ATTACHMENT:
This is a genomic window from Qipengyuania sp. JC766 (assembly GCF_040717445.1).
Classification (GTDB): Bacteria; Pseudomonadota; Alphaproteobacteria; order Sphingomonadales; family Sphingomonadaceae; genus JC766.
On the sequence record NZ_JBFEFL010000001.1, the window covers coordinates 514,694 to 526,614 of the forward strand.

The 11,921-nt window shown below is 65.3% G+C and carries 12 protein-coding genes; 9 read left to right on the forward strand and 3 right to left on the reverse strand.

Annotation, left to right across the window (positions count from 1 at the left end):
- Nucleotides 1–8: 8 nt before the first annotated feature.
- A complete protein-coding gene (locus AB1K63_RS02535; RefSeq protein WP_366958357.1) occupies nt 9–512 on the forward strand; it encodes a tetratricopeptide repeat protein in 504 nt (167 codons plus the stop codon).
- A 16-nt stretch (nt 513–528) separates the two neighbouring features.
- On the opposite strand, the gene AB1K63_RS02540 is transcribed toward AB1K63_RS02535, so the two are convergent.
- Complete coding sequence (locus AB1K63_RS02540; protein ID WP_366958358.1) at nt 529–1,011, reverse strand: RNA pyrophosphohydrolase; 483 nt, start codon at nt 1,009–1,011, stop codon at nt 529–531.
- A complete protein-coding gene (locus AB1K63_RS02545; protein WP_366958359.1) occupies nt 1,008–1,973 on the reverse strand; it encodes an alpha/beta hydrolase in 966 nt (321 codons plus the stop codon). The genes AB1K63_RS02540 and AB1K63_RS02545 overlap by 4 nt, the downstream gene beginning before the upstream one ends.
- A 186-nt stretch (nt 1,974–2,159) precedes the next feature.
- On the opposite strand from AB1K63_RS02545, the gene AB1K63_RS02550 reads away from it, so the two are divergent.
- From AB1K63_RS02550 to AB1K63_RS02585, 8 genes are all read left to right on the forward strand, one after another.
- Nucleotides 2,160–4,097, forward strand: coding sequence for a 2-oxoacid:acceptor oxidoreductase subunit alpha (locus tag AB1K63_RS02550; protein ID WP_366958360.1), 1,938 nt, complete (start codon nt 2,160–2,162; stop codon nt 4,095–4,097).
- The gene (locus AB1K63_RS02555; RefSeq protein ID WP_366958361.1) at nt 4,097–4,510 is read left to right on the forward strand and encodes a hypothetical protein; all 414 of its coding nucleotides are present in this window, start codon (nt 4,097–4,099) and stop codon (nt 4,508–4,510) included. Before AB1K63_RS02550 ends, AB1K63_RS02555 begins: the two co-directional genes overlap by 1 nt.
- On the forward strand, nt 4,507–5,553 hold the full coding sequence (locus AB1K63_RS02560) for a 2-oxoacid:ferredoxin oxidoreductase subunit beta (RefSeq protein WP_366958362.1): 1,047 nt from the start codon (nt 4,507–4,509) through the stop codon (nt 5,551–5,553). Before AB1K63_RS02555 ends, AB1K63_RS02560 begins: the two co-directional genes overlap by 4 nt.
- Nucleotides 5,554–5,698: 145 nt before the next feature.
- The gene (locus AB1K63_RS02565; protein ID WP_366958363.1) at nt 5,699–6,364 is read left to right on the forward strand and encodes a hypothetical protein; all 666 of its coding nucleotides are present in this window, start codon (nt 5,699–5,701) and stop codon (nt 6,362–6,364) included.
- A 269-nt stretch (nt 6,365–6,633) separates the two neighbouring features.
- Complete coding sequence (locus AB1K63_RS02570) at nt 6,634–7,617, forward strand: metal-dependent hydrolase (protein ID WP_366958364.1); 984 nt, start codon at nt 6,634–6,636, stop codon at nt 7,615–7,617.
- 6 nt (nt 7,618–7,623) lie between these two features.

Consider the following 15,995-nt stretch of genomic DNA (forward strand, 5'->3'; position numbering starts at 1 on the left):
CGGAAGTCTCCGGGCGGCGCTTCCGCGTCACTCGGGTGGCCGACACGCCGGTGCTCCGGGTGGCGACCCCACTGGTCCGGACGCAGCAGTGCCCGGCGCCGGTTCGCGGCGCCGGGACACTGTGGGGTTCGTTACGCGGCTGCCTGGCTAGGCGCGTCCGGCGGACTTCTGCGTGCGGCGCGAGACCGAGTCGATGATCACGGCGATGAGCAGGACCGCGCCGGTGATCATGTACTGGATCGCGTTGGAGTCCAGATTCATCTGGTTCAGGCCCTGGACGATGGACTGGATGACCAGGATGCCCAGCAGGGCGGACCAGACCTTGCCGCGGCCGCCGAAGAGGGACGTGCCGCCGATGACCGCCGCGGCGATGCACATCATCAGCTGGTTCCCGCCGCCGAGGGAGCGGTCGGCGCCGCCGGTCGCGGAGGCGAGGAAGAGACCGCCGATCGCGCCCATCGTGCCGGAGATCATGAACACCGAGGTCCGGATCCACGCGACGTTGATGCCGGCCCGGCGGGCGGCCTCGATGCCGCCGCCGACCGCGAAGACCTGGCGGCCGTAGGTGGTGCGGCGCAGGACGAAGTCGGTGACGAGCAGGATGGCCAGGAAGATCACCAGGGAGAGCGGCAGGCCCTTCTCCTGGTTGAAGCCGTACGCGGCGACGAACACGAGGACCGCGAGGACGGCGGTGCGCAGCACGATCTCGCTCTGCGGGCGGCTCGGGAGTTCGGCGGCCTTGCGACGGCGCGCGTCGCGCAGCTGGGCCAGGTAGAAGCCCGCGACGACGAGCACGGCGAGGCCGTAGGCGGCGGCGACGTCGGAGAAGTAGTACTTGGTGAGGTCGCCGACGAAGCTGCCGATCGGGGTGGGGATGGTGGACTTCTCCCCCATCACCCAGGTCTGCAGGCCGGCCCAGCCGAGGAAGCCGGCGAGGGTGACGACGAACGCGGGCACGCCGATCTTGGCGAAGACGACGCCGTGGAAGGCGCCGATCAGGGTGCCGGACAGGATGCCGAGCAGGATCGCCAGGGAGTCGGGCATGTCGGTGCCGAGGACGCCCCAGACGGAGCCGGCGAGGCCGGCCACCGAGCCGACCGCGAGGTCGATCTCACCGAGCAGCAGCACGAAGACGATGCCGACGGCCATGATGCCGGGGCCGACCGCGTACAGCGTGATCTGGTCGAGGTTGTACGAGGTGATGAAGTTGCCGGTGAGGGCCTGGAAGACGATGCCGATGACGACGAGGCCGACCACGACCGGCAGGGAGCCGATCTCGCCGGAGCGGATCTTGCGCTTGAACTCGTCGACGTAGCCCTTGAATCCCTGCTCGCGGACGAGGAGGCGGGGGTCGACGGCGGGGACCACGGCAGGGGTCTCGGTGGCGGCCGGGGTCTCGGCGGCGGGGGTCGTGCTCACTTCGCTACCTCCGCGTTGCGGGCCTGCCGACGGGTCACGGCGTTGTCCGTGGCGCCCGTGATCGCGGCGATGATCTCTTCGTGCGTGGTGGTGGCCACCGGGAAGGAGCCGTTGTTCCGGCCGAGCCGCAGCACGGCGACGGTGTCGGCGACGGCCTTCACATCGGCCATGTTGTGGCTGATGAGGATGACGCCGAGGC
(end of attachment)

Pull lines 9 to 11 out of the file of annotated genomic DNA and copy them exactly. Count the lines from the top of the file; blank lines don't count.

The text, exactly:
- On the opposite strand, the gene AB1K63_RS02540 is transcribed toward AB1K63_RS02535, so the two are convergent.
- Complete coding sequence (locus AB1K63_RS02540; protein ID WP_366958358.1) at nt 529–1,011, reverse strand: RNA pyrophosphohydrolase; 483 nt, start codon at nt 1,009–1,011, stop codon at nt 529–531.
- A complete protein-coding gene (locus AB1K63_RS02545; protein WP_366958359.1) occupies nt 1,008–1,973 on the reverse strand; it encodes an alpha/beta hydrolase in 966 nt (321 codons plus the stop codon). The genes AB1K63_RS02540 and AB1K63_RS02545 overlap by 4 nt, the downstream gene beginning before the upstream one ends.